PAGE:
Attorney General Releases Guide to Complying with Supply Chains Act

resource-guideAttorney General Kamala D. Harris has issued a resource guide to help companies doing business in California comply with state law requiring them to disclose their efforts to prevent and root out human trafficking and slavery in their product supply chains.

The disclosure is required by the California Transparency in Supply Chains Act (D-Steinberg; Statutes of 2010).

The California Department of Justice sent informational letters earlier this month to companies that may be subject to the disclosure requirements.

In the guide, The California Transparency in Supply Chains Act: A Resource Guide, the Attorney General provides businesses with recommendations to develop and refine disclosures to consumers.

“Human trafficking profits from exploiting the most vulnerable in our society and often extends to factories, farms and construction sites,” Attorney General Harris said. “This guide will help companies disclose efforts to eradicate human trafficking from their supply chains and empower consumers to make informed purchasing decisions.”

Who Must Comply

The act requires large retailers and manufacturers that do business in California to disclose on their websites their efforts to eradicate slavery and human trafficking from their direct supply chain for tangible goods offered for sale.

The act applies to companies doing business in California that have annual worldwide gross receipts totaling more than $100 million and which identify themselves on their California tax return as a retail seller or manufacturer.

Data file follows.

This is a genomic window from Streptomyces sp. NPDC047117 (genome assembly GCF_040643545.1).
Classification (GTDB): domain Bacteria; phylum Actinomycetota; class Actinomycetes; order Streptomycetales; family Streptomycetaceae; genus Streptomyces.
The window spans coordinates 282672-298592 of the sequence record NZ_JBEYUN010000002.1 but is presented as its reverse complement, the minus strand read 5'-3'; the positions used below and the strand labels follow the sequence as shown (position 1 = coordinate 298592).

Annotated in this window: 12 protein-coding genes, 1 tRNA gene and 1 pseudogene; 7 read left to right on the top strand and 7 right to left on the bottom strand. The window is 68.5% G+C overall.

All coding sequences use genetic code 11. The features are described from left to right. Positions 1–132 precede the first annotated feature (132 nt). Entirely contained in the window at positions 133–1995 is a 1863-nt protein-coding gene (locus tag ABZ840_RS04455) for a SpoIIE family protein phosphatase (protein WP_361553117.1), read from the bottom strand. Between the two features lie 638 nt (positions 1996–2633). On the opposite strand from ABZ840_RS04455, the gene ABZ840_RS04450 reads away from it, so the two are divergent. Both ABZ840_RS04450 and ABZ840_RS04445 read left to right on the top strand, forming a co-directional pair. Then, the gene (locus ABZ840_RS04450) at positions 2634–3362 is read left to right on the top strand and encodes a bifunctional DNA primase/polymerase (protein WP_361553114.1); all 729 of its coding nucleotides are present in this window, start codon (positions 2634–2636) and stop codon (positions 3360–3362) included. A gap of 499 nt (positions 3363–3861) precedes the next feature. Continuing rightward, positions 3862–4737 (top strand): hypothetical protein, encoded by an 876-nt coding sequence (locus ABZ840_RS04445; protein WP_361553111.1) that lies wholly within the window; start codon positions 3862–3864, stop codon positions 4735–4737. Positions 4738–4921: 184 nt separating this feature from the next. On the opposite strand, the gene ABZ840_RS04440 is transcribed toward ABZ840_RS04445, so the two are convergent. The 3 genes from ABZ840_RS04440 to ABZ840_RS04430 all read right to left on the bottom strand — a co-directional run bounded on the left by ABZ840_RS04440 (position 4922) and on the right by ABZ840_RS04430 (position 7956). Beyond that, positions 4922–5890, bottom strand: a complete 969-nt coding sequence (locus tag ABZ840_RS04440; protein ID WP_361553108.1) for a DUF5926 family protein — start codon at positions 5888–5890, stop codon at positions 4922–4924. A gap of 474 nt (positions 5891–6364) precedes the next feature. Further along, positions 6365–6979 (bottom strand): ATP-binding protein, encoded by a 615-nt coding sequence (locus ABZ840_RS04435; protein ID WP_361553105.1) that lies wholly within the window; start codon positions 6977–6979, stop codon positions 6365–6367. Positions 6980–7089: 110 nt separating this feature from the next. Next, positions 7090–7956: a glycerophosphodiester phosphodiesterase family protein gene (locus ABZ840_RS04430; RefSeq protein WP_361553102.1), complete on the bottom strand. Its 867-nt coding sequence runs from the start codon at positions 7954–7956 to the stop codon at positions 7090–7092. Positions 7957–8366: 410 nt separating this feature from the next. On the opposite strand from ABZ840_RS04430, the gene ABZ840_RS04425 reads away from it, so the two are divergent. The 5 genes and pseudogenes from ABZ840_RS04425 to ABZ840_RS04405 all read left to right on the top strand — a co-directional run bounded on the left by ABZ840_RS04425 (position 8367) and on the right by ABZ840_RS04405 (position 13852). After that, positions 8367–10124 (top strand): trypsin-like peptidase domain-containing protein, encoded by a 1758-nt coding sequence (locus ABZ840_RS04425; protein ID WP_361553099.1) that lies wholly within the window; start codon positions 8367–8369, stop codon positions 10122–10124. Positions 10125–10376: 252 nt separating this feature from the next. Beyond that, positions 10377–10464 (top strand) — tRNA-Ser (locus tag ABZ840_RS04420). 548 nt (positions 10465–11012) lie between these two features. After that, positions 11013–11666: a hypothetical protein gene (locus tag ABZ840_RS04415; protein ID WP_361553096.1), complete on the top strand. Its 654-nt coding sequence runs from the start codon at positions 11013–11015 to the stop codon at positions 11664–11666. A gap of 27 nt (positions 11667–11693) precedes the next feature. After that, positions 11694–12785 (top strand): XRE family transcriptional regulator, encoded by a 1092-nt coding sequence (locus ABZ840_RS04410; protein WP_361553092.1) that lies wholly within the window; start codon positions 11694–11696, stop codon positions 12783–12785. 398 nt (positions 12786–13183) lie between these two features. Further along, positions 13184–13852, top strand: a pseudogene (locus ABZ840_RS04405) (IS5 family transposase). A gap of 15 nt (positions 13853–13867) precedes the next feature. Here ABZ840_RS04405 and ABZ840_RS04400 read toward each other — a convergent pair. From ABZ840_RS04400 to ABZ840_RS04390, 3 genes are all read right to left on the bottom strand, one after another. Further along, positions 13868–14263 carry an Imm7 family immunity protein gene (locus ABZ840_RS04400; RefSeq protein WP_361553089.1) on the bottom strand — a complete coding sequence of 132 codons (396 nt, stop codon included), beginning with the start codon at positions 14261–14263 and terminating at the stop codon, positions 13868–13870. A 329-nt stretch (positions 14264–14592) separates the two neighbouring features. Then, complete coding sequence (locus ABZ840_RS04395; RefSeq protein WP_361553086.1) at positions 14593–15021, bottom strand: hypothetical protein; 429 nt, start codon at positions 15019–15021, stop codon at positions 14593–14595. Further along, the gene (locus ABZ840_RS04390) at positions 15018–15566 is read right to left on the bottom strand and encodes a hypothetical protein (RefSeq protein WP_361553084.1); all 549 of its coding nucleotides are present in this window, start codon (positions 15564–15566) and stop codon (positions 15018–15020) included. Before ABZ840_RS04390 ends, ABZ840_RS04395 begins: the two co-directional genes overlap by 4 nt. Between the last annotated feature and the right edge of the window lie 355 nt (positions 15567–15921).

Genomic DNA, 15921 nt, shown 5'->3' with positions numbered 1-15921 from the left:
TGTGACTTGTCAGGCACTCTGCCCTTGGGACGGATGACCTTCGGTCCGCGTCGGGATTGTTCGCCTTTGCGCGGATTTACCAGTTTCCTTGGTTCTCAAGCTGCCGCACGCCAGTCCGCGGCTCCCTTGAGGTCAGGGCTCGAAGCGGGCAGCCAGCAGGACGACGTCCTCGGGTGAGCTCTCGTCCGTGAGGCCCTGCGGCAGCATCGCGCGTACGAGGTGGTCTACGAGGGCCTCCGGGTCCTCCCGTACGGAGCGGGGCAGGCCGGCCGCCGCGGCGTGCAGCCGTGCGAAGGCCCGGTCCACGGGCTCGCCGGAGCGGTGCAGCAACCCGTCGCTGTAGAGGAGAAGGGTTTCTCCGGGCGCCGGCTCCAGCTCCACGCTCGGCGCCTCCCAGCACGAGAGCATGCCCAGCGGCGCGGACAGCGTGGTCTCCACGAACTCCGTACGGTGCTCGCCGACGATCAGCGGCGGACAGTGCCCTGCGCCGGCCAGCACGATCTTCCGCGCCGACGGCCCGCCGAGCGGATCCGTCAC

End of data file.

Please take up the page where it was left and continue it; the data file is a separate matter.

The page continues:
Model Disclosures

In the Resource Guide, the attorney general explains each of the act’s requirements, and provides model disclosures inspired by actual company website disclosures.

A news release from the Attorney General’s Office notes that the model disclosures “aim to help businesses develop their own effective disclosures—ones that not only comply with the act, but also more fully educate the public about the integrity of their supply chains.”

Disclosure Categories

The act has five required disclosure categories. The retail seller or manufacturer must disclose to what extent, if any, it:

Verifies product supply chains to evaluate and address risks of human trafficking and slavery.

Audits suppliers to evaluate their compliance with company standards for trafficking and slavery in supply chains.

Requires direct suppliers to certify that materials incorporated into the product comply with the laws regarding slavery and human trafficking of the country or countries in which the supplier is doing business.

Maintains internal accountability standards and procedures for employees or contractors failing to meet company standards regarding slavery and trafficking.

Trains company employees and managers who have direct responsibility for supply chain management on human trafficking and slavery, particularly mitigating risks within the supply chains of products.

The Attorney General’s release notes that the act does not impose any obligation on businesses to implement new measures. All disclosures must be made available on the company’s website and be accessible by a conspicuous link on the homepage.

If a company subject to the law does not have a website, it must provide written disclosures within 30 days of receiving a request for the information.


More information is available in reports from the Office of the Attorney General,

The State of Human Trafficking in California, a 2012 report in which the Attorney General outlined the growing prevalence of human trafficking and emphasized that the crime is routinely “hidden in plain sight.”

Gangs Beyond Borders: California and the Fight Against Transnational Organized Crime.

Staff Contact: Marti Fisher